- Research Program Mentor
PhD at University of Wisconsin - Madison
Cancer biology, molecular biology, drug resistance mechanisms, immunology
BioHello! I (she/her/hers) am a cancer biologist and recently graduated PhD student from the University of Wisconsin-Madison Cancer Biology program working on the dysregulation of the NF-kappaB signaling pathway involved in multiple myeloma drug resistance and cell survival. The complicated and evolving nature of cancer cells, as well as their host environment, has always been a curiosity to me - what factors do malignant cells need to be successful masters of disguise, and are other neighboring cells accessories in this ploy? I received my B.S. in biochemistry from Northeastern University. In my undergraduate lab, I worked on dissecting mechanisms by which intermittent hypoxia, involved in obstructive sleep apnea, potentiates inflammation and fibrosis in patients with fatty liver disease. I believe in the importance of communicating science effectively with mentees in a digestible and interesting way to give others the opportunity to learn and ask questions. When I am not tinkering with experiments in lab or mentoring students, I am either running, lead climbing at the state park, painting, or cooking things that I saw on a Food Network challenge.
How do neighbors to cancer cells become accomplices in cancer progression?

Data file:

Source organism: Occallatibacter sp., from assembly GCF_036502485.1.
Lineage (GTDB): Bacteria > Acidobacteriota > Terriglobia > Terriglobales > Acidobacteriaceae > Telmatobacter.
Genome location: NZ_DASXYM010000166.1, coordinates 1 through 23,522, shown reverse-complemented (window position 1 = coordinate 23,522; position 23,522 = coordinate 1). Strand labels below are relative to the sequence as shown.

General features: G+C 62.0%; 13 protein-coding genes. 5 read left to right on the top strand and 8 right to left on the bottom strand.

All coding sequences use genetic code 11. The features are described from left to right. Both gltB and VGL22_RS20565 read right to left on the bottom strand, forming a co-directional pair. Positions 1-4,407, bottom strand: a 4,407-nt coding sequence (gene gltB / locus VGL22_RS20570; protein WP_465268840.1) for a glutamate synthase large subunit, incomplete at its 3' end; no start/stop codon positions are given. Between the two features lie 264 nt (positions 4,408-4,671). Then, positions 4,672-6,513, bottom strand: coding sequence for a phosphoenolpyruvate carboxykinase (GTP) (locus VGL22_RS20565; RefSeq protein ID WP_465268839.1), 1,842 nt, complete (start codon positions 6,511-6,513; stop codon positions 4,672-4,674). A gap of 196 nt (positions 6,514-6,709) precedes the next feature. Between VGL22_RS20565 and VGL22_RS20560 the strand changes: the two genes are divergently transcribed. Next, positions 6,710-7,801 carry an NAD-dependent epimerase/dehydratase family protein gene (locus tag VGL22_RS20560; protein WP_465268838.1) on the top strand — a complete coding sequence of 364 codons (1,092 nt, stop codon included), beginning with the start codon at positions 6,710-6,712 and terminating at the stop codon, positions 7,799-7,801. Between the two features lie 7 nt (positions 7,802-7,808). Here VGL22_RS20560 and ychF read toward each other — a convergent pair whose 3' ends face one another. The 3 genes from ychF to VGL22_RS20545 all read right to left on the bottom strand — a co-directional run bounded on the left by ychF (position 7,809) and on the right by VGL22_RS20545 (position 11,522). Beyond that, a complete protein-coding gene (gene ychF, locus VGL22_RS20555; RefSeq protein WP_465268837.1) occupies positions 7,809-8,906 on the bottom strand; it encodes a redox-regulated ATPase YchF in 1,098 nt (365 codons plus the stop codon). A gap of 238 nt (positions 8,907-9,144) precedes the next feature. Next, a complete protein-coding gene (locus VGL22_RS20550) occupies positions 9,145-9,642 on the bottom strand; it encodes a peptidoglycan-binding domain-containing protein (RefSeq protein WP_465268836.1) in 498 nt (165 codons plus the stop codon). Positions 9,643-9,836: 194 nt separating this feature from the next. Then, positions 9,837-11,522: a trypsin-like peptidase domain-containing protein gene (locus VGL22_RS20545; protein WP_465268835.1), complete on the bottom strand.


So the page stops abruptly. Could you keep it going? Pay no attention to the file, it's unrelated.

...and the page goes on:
When we think of our immune system and our microenvironment, we think of cancer cells invading the space (through dissemination). We don't often consider that they recruit other cells to help them continue to grow and divide. How are cancer cells able to influence other cells to be accomplices and disrupt the body's normal regulatory functions? The goal of this project is for students to form hypothesis on ways to target cancer cells by focusing on the environment around them, their neighboring cells, and the proteins that cancer cells may use to continue to grow. Students will conduct guided research of their own and write a report, article, or oral presentation on what we can target to treat certain cancers. By reading academic papers and having discussions, students will learn fundamental principles about cellular biology, molecular signaling, cancer progression, how to design experiments and ask critical questions, and how to creatively apply these hypotheses and experiments into real-world treatment scenarios. The proposed projects will help students feel more confident in their abilities to problem solve at a collegiate level for pre-medical or pre-graduate/laboratory research in the future.